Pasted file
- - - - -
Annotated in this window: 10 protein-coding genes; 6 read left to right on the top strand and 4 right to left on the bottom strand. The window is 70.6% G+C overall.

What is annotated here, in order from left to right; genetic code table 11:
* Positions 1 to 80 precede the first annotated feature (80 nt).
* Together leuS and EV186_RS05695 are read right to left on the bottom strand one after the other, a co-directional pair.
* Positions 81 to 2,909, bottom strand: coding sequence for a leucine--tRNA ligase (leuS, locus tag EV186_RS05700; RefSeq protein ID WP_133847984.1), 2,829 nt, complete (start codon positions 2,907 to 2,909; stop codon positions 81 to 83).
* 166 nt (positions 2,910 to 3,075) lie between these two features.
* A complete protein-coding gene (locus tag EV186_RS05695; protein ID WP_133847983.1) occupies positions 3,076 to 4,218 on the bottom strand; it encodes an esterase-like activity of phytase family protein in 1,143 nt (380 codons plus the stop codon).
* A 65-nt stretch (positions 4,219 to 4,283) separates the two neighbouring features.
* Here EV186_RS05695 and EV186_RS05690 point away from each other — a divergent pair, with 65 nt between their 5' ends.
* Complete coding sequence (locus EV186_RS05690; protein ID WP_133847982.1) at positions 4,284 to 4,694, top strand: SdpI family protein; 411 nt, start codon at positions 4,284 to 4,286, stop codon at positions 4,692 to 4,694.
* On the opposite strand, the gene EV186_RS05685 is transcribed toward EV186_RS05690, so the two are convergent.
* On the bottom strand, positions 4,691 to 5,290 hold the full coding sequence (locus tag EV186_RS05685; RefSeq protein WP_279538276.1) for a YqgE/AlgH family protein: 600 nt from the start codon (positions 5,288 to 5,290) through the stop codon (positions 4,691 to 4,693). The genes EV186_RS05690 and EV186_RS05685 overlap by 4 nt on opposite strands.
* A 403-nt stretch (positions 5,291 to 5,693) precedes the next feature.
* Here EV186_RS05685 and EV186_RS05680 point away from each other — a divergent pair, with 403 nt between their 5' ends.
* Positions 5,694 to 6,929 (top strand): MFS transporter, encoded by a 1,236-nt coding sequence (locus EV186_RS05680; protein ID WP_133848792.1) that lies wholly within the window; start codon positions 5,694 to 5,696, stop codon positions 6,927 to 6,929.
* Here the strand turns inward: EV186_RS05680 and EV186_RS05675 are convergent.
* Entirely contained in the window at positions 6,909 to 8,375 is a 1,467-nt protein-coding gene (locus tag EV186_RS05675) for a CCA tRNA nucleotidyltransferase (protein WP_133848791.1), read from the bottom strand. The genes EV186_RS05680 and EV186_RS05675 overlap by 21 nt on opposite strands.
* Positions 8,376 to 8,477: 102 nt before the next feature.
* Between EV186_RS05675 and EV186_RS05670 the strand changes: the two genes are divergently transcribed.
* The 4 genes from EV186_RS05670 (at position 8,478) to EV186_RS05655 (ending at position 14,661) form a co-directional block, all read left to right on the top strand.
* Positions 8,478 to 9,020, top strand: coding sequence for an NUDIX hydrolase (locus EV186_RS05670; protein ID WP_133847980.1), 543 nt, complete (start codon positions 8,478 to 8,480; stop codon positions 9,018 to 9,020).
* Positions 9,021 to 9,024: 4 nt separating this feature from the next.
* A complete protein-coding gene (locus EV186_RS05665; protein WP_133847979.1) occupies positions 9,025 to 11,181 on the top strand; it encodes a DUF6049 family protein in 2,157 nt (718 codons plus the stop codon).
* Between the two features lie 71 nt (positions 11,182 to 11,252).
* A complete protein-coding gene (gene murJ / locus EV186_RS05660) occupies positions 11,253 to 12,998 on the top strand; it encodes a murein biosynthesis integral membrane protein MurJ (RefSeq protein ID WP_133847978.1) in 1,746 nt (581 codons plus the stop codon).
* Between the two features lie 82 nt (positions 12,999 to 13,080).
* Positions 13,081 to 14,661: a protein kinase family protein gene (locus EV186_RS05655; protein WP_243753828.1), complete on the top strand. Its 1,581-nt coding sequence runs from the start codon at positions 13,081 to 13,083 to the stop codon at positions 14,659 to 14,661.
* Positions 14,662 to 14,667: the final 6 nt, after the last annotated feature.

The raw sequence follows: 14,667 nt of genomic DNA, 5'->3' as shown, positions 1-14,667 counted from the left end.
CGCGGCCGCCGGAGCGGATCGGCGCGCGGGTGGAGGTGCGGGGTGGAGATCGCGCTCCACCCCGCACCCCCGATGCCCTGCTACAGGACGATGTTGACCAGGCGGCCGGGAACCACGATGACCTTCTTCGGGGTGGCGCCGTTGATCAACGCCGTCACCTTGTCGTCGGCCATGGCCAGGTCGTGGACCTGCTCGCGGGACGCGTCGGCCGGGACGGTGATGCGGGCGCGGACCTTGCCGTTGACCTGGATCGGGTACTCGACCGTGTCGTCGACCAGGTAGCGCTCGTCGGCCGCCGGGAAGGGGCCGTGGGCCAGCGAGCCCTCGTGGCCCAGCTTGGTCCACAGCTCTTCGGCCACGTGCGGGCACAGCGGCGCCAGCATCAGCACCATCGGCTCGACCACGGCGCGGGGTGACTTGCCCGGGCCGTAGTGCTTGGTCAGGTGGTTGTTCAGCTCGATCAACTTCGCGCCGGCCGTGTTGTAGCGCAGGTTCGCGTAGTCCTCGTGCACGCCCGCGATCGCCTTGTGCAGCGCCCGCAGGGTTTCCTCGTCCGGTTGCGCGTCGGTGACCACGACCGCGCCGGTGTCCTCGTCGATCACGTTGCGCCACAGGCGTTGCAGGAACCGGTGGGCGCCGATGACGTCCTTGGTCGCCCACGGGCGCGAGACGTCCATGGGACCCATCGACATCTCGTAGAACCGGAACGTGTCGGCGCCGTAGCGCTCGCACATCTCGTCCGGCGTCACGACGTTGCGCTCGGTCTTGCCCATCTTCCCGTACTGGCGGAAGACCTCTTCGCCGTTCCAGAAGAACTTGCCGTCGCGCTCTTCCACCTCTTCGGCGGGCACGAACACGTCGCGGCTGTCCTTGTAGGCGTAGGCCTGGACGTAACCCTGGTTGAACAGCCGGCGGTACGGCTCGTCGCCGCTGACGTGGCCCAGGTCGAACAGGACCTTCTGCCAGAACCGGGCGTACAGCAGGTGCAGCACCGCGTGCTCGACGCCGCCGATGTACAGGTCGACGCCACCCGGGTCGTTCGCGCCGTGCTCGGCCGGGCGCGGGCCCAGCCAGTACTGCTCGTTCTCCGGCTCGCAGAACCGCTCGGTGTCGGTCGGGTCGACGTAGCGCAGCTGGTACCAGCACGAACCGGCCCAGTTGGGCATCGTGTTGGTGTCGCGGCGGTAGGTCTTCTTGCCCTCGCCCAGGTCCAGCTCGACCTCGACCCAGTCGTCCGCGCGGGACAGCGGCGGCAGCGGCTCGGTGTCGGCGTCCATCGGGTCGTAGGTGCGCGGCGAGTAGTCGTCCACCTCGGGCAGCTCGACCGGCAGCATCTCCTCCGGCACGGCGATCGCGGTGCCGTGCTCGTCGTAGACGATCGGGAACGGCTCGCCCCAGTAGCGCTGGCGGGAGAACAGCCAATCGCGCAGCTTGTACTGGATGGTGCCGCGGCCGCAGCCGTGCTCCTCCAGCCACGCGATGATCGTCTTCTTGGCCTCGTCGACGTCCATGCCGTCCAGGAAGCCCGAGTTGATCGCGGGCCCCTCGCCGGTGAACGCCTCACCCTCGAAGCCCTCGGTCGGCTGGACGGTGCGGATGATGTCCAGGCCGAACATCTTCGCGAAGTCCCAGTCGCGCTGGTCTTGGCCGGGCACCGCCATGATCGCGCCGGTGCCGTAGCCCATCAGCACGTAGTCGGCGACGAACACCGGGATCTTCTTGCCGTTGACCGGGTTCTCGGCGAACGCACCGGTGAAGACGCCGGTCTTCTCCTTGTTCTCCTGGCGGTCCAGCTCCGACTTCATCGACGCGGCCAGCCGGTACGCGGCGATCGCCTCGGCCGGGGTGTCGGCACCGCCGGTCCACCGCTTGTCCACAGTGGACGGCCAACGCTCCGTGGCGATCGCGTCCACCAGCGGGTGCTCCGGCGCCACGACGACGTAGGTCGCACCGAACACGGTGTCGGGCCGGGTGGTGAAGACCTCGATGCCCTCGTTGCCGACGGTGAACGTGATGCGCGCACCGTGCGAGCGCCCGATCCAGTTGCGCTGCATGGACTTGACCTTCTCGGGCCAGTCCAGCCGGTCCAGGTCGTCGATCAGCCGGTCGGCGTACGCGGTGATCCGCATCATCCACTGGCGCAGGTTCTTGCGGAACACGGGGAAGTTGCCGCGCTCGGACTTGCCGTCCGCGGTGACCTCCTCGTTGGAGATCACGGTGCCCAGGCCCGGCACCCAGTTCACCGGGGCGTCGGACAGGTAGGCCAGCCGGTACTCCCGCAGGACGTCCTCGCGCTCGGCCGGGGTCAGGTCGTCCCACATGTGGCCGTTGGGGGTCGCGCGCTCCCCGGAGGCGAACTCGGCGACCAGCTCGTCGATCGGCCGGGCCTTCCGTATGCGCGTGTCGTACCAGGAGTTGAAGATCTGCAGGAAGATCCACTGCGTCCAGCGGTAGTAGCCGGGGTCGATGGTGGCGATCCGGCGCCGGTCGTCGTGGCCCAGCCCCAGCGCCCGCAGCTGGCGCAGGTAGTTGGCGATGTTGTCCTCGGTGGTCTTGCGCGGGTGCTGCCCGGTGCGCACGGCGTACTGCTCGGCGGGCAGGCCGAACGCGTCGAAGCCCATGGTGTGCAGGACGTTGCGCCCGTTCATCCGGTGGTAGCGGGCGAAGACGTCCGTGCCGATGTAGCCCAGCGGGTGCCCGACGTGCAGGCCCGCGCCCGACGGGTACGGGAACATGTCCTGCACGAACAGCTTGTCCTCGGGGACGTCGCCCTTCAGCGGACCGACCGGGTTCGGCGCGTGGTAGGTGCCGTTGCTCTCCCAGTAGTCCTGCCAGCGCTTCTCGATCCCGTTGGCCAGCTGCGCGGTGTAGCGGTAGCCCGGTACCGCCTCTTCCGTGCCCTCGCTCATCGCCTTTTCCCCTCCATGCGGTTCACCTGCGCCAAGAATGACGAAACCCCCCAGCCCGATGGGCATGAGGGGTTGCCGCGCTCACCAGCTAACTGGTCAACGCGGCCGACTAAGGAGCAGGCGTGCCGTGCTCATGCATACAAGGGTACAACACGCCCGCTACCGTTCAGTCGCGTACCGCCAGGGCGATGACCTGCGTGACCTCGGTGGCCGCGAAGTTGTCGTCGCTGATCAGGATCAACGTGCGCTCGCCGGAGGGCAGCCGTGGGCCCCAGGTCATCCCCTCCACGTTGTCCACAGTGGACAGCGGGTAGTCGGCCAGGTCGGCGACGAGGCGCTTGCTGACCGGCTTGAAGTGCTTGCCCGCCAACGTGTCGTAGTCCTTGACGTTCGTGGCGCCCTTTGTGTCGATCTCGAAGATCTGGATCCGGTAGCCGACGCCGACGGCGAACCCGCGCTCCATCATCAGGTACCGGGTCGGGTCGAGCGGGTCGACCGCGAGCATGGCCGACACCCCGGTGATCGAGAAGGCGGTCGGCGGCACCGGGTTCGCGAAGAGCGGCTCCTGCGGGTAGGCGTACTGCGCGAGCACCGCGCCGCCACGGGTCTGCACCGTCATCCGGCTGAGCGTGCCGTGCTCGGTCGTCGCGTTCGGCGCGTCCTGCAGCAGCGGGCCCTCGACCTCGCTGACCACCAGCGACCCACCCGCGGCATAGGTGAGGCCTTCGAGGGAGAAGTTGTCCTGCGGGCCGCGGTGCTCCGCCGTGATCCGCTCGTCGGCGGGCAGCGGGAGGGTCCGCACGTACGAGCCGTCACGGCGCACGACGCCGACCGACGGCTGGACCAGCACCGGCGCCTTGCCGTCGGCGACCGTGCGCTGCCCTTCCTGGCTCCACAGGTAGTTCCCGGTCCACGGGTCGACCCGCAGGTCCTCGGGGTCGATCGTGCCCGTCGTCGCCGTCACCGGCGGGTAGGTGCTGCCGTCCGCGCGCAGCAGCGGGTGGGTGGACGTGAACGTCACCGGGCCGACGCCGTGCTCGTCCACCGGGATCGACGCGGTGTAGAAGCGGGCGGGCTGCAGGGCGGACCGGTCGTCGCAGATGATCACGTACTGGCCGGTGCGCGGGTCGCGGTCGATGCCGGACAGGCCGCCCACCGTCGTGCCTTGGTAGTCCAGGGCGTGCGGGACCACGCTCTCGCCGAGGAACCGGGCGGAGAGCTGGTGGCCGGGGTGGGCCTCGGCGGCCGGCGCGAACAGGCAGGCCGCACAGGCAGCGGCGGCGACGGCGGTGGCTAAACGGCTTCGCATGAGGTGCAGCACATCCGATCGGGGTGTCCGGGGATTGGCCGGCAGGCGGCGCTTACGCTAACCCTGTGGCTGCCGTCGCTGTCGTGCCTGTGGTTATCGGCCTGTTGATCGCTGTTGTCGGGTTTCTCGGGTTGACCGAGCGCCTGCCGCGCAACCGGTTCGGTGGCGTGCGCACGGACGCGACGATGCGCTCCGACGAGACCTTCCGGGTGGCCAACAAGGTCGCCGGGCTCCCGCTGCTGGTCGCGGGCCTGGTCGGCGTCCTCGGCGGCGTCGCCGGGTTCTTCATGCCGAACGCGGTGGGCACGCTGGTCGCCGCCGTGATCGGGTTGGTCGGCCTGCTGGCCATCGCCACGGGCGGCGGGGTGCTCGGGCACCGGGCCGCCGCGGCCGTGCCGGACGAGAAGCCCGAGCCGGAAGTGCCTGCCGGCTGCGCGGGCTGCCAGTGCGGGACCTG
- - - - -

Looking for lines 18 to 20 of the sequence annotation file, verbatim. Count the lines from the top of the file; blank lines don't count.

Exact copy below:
* Positions 8,376 to 8,477: 102 nt before the next feature.
* Between EV186_RS05675 and EV186_RS05670 the strand changes: the two genes are divergently transcribed.
* The 4 genes from EV186_RS05670 (at position 8,478) to EV186_RS05655 (ending at position 14,661) form a co-directional block, all read left to right on the top strand.